Can a child really get fat from advertising?
Richard Lewis, Tuesday April 06 2010No one really denies that obesity is a growing problem. In the US alone, 64% of adults are “overweight or obese” today, while 26% are classed as “obese”, according to the North American Association for the Study of Obesity, which defines obesity according to a person’s body mass index. Between 1986 and 2000, the prevalence of severe obesity quadrupled from one in two hundred Americans to one in fifty, the US Centers for Disease Control (CDC) contends. The CDC’s National Health and Nutrition Examination Survey shows a dramatic shift to obesity in children between 1976 and 2000. For children aged 2-5 years, prevalence increased from 5.0% to 12.4%; for those aged 6-11 years, prevalence increased from 6.5% to 17.0%; and for those aged 12-19 years, prevalence increased from 5.0% to 17.6%. While these figures are from the US, the trend is mirrored across the globe, including developing countries.
No one really disputes this and no one really disputes the fact that illnesses such as diabetes are increasing hand in hand with obesity rates. What is more the bone of contention – brought into sharp focus by America’s recent bloody fight over healthcare reform – is what and who are to blame.
Legislators tend to blame the food industry and their arguments tend to focus on advertising. Particularly contentious in this context is the practice of advertising high fat, salt and sugar (HFSS) foods to children. The advertising industry spends USD 12 billion a year on ads aimed at children. In 2004, the American Psychological Association’s Task Force on Advertising and Children published a report calling for stricter regulation of ads for children. By and large, the task force (along with other pressure groups) is getting its way.
In January, the South Korean government became the latest authority to enact a ban. The government endorsed a bill prohibiting television advertising for foods defined as "high-calorie, low-nutrition," between the hours of 5pm and 7pm. The government said it planned to evaluate the effectiveness of the ban in reducing child obesity rates and use the results to shape similar regulations in the future. What is particularly interesting about this story is that the South Korean government, though it enacted a ban, freely admits that the jury is out on whether advertising is to blame.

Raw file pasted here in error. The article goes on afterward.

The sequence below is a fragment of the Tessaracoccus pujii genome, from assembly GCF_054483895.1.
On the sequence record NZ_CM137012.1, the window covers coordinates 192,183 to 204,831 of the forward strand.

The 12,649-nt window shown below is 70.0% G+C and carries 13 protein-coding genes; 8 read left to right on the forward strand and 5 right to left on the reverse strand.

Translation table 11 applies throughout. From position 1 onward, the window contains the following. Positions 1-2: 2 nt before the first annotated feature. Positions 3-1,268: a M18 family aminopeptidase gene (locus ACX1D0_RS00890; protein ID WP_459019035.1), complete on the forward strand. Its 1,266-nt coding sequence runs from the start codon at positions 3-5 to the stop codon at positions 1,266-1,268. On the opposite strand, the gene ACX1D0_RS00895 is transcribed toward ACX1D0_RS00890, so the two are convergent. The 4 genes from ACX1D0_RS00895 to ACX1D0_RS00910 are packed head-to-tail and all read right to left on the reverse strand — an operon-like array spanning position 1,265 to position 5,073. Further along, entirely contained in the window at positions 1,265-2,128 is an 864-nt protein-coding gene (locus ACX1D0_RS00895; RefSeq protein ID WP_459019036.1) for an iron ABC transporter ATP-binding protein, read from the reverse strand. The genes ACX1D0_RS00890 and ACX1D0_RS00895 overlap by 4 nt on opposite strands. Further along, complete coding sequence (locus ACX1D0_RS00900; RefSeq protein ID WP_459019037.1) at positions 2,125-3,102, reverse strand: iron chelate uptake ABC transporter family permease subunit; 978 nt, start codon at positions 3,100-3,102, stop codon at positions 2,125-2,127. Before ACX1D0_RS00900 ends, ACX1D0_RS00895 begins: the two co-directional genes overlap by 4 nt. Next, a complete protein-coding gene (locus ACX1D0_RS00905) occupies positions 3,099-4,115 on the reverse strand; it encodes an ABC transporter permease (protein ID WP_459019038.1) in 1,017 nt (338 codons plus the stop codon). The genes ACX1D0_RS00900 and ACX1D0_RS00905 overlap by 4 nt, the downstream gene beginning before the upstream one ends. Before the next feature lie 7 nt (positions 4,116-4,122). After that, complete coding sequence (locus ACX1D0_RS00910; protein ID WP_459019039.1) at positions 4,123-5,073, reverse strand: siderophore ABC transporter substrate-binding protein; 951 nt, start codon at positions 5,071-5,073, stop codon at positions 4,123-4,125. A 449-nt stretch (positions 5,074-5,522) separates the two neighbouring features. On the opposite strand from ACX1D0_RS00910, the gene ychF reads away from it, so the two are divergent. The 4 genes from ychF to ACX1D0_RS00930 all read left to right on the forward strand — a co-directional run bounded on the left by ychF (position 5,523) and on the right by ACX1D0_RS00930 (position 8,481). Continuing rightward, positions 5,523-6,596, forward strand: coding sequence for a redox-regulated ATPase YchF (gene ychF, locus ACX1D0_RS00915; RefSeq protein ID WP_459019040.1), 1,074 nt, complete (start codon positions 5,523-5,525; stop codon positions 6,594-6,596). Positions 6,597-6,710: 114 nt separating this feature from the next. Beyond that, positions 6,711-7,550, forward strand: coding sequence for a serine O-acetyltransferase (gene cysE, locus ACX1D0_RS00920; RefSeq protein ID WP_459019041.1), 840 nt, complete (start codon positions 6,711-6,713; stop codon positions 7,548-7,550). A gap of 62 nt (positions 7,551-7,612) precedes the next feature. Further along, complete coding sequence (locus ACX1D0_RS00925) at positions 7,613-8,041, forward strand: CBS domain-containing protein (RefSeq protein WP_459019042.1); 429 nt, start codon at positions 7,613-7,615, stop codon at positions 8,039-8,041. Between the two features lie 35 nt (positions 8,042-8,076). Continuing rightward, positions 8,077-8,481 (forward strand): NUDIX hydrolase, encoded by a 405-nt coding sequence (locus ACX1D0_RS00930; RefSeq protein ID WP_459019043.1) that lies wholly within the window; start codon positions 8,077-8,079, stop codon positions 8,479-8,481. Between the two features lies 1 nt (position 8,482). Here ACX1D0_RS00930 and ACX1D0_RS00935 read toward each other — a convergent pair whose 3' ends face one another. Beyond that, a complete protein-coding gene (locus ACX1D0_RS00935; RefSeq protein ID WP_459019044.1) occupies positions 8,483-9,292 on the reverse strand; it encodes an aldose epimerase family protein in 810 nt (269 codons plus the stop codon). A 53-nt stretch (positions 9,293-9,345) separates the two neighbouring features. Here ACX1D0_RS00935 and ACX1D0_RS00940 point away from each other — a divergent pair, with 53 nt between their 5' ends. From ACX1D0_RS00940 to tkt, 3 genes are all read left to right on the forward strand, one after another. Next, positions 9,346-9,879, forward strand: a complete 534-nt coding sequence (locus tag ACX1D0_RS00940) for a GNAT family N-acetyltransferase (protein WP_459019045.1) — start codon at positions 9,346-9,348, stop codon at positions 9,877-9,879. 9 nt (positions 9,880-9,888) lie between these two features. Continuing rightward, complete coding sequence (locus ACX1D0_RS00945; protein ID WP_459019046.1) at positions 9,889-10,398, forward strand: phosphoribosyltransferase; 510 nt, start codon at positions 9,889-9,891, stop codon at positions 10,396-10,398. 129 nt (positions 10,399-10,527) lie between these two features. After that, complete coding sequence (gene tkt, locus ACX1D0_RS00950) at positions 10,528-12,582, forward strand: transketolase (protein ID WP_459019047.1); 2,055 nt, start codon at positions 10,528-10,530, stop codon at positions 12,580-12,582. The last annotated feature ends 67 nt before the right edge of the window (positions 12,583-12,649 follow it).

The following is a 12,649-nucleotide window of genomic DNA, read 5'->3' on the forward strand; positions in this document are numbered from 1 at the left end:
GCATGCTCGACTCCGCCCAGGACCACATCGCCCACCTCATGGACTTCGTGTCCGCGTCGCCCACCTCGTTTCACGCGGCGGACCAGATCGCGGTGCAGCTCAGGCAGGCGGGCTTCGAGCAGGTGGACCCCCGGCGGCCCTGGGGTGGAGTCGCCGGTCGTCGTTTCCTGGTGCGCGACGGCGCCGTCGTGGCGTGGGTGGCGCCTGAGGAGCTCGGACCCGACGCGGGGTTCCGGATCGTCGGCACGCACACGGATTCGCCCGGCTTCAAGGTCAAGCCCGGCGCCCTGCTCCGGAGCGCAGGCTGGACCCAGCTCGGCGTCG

The APA asserts that children 8 years and under “lack the cognitive ability to recognize advertising's persuasive intent”. The “growing number of young children using the Internet and watching televisions in their bedrooms, where no one is present to explain what they are viewing or reading” is also cause for concern, according to the report. The APA says that children “don't see the exaggeration or the bias that underlies the claims”. What is more, parents “have to live with children making unreasonable purchasing requests from the advertisements they see ... This can be difficult for parents to manage.”
The problem here is that the studies aiming to show the effects of advertising on children, while credible on their own terms, do little more than state in numbers the self-evident fact that advertisements are capable of persuading the viewer to want the advertised product. I am not convinced we need a scientific study to tell us this. This is the stated aim of advertising. What is not established by such studies is any causative link between the viewing by the child and the subsequent purchase and serving up by the parent. Children under eight years old are not doing the weekly shop. Children under eight are not putting food on the table. This is down to parents who, one assumes, do not “lack the cognitive ability” to make a judgment call, although one wonders.